Getty | Getty | Getty There are more than a few musicians who had a plan B.…
- Posted on Dec 13th 2010 2:00PM by Eric R. Danton
"This year has been an insane, amazing creative year for me," Peaches tells Spinner. "To me, it's much more than music. Music is definitely the heart of it, but there's so much to explore."
Known for albums full of provocative, often explicit songs and hilariously volatile live performances, Peaches took a few minutes on the eve of the North American debut of 'Peaches Christ Superstar' to explain the importance of staying grounded and why she has mixed feelings about 'Glee.'
Where did the idea for 'Peaches Christ Superstar' come from?
When I was 15, somebody gave me the soundtrack and I quickly got obsessed with it. It was between a musical and prog rock and that was fascinating to me. It had no dialog whatsoever, just songs that revealed the whole story, so I really enjoyed listening to it and imagining the whole thing. I quickly started to learn it and I would sing along with it and I fantasized in my head, like, "Wouldn't it be cool one day to do the whole thing yourself?" But then I thought, "That's a completely ridiculous idea," and I didn't think about it again until a theater in Berlin approached me last year and said, "We'd like you to do a production at our theater." Right away, out of my mouth flew, "OK, how about 'Peaches Christ Superstar?'"
Is the show choreographed?
I'm just trying to really express the emotion in each of the characters without acting, but it does move me to do some movements and I do have a lighting person who's trying to find me to do cues. It's pretty much everything coming from my voice as opposed to a Peaches show, where I'm running all over the theater -- on people, over people, on the lights, you know.
How did your own rock opera, 'Peaches Does Herself,' come into being?
After I did 'Peaches Christ Superstar' in Berlin, the same theater asked me to do an original work, so I did my own opera called 'Peaches Does Herself,' which was based on 24 of my own songs. It was amazing that I could be able to tell a whole story, a fantastical story based on my own songs. That was a grand feat for me. I'd like to bring it to a central location where a lot of people can see it.
How much of the craziness at a Peaches show is spontaneous, and how much is planned out?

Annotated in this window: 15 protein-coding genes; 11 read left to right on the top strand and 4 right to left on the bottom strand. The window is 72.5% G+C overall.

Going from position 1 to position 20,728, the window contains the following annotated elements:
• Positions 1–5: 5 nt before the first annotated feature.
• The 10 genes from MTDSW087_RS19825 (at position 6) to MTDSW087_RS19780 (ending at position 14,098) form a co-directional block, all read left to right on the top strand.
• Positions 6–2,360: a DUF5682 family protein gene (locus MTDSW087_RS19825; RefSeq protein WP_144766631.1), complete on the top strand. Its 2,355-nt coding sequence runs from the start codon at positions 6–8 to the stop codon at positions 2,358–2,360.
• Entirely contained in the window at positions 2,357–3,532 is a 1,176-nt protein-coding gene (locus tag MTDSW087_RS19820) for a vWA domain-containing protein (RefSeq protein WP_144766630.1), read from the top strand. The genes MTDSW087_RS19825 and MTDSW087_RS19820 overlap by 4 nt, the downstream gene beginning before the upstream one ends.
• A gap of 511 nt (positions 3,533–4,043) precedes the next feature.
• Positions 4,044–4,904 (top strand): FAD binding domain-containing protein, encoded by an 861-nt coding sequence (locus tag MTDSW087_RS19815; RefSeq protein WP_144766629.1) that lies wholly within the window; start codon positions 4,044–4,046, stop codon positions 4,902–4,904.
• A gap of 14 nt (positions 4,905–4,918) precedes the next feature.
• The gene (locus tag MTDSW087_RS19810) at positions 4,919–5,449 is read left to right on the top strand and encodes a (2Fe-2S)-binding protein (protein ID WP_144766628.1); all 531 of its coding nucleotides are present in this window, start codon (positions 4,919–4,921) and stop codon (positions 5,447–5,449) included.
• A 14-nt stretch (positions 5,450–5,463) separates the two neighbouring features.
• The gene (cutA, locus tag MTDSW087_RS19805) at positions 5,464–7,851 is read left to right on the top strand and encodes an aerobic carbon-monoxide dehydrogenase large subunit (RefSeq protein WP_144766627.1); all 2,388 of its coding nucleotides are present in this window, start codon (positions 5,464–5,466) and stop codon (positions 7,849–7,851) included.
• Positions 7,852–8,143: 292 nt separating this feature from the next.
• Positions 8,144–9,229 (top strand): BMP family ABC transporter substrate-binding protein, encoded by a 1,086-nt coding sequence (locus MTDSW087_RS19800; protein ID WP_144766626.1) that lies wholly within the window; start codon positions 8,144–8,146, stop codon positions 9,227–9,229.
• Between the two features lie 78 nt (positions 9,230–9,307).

It's a bit of both. It's spontaneous and that spontaneity has spawned experience, let's say. I always jumped into the audience, and that turned into "I wonder if I could sing a whole song while I'm crowd surfing?" And that turns into, "I wonder if I could sing a whole song crowd surfing and spinning my body?" Then I'm like, "I wonder if I can stand up? I wonder if I can walk on people?" Now it's at the point where I put out my foot and people put their hands there.
You've cultivated this larger-than-life persona on stage. How do you stay grounded, and not go into Lady Gaga territory where you live it all the time?
I don't have a problem with that, really. I think I'm pretty grounded. Chalk it up to [the fact that] I'm a little older than her, or I trust myself and what I do when I do it is fine. You really have to be grounded or there is no ground -- and then it's over. People do get angry at me for being grounded, actually. After the show, they're like, "Why aren't you having sex with me right here and putting a vodka bottle all over me?" And it's just like, "Sorry, I just got it all out onstage."
On the subject of musicals, what do you think about 'Glee'?
Oh, God, I have such a crazy love/hate relationship with 'Glee.'
Well, I'm obsessed with karaoke. I love to do karaoke performances of like 'Total Eclipse of the Heart,' but 'Glee' has just done everything -- I don't know what to do. They're subversive, but they do it in such a clean way. It really screws with my head. [Laughs] It's really like 'High School Musical,' but it isn't. There's that bite underneath, and I almost don't know if I can handle the approach.